Yellow Water Lily – Nymphaeaceae

The phrase "water lily" is used to describe aquatic plants

Yellow Water Lily – Nymphaeaceae

Yellow Water Lily

Common Names:The phrase "water lily" is used to describe aquatic plants

Water Lily, Brandy-bottle, pond lily, bullhead lily, spatterdock, yellow cowlily, water lily

My son built a small pond in the backyard several years ago. Along with the necessary koi we bought the flora we added included a plant native to the entire USA – a yellow pond lily. In researching this plant I found out its history and the many ways this wild food is used and useful.

Description:

As its name implies, the yellow pond lily is an aquatic plant. It is a long lived plant, a perennial, which grows from spongy rhizomes anchored into the bottom of a body of water. The floating leaves are thick, somewhat heart-shaped and have up to an 18” spread. The stalks connecting leaves and flowers to rhizomes can grow six feet long.

Flowers of the water lily emerge on separate stem stalks. They are cup-shaped, yellow-green, with small scale-like petals. Flowers bloom from May to October. Spent flowers give way to seed heads that burst upon ripening, broadcasting their seeds over the water surface.

Habitat:

Yellow pond-lily occurs in slow-moving streams, ponds, and lakes. The plant pictured here was in Pine Lake, NY, a shallow Adirondack lake. The plant grows in wet, poor sandy soils and grows best in 1’ to 5’ of water in full sun to part shade. It is however tolerant of shade and deep water. There is a boggy area fed by the Normans Kill in Albany, NY that gets choked up with these wild plants by mid-summer every year. This is where the lilies I have come from.

Location:

The yellow pond lily can basically be found from Alaska south to California East to Labrador and south to Florida.

Edible:

The roots (rhizomes) are rich in starch and can be harvested any time of the year and either roasted or boiled. I understand that the root can be dried and ground into a flour substitute. The seeds can also be gathered in late summer into the fall and roasted and shelled. They can be eaten as is, boiled like you would rice or ground into a flour/meal.

Yellow Pond Lilies provides great cover for wildlife, especially fish, aquatic insects, snakes, turtles, frogs, crayfish, salamanders, and other water creatures.Notes of Interest:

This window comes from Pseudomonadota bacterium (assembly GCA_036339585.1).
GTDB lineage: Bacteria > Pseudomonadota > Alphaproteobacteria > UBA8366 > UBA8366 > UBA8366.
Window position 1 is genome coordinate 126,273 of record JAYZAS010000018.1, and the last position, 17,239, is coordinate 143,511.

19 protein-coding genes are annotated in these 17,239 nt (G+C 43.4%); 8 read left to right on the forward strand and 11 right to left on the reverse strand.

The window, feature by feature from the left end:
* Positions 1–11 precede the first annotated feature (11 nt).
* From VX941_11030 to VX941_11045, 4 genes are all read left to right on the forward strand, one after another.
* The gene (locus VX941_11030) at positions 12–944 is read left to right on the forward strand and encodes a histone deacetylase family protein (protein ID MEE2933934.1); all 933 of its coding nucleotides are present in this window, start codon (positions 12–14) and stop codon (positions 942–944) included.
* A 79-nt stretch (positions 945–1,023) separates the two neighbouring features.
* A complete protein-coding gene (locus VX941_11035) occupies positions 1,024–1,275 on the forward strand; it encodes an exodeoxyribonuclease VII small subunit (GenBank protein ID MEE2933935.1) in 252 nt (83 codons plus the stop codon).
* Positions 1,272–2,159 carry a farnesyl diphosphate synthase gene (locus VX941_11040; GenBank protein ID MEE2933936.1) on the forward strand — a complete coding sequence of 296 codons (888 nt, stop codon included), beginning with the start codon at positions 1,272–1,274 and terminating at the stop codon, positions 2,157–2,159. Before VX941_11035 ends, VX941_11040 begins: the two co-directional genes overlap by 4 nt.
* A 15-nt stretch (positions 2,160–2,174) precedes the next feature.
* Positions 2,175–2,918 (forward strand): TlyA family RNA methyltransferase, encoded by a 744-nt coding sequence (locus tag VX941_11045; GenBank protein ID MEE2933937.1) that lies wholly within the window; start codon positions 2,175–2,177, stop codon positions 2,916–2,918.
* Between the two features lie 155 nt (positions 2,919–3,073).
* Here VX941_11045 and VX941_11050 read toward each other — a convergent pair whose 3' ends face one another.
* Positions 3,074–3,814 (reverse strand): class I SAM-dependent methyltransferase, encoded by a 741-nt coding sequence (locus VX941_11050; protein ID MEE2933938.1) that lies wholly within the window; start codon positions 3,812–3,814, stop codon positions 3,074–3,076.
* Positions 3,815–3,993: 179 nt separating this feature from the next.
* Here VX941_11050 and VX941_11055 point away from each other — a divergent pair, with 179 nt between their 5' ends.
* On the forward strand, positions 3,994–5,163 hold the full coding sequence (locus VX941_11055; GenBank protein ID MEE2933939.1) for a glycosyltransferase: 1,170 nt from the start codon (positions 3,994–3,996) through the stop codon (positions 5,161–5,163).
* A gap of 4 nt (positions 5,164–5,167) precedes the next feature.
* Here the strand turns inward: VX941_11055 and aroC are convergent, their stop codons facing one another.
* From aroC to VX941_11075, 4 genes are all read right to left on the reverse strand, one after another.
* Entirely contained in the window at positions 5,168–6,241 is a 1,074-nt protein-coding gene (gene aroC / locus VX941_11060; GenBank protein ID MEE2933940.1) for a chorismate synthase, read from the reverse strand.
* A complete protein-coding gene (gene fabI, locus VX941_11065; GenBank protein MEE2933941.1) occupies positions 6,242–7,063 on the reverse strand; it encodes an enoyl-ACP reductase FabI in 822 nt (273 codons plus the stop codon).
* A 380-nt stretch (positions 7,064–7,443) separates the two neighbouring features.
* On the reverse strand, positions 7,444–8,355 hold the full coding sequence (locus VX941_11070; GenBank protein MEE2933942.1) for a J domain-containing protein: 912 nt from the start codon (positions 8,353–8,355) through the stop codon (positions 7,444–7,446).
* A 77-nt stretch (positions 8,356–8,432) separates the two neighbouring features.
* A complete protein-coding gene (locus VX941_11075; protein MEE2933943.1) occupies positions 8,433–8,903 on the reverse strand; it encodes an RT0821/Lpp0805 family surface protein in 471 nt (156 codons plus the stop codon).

Yellow Pond Lilies provides great cover for wildlife, including all types of fish, insects (aquatic, terrestrial and flying), amphibians and reptiles. It is also a food source for beaver, muskrats and waterfowl.

The plant’s use dates back to pre-colonial times. Native Americans used the starchy rootstocks as a boiled or roasted vegetable. Additionally, they harvested the seed for grinding into flour.

Although water lily seeds are produced and deposited on the water surface, the yellow pond-lily reproduces more readily by spreading rhizomes – I can attest to this. The lily in the koi pond has a root system around 4’ long with several spots that stems and flowers grow from. This native aquatic plant can readily take over a body of water – please do not help it spread. It is very difficult to eradicate

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Red Mulberry – Morus Rubra

Red mulberry is fire intolerant. However, it colonizes post - fire sites when sufficient moisture is available.

Red Mulberry

Red Mulberry – Morus Rubra

Growing up in the Northeast I had a friend with a fruit tree in his backyard. I was amazed at this one tree that was able to produce so many “black berries”. No one in the neighborhood knew what the tree was but they were happy to eat the fruit. His mother even baked pies with its fruit. It turned out to be a red mulberry (morus rubra) a native plant of the Americas which is a close relative to the white mulberry which is an invasive plant from China. Trying to find out exactly what the tree was led me to a life-long passion to be able to identify wild plants.

Description:Red mulberry is fire intolerant. However, it colonizes post - fire sites when sufficient moisture is available.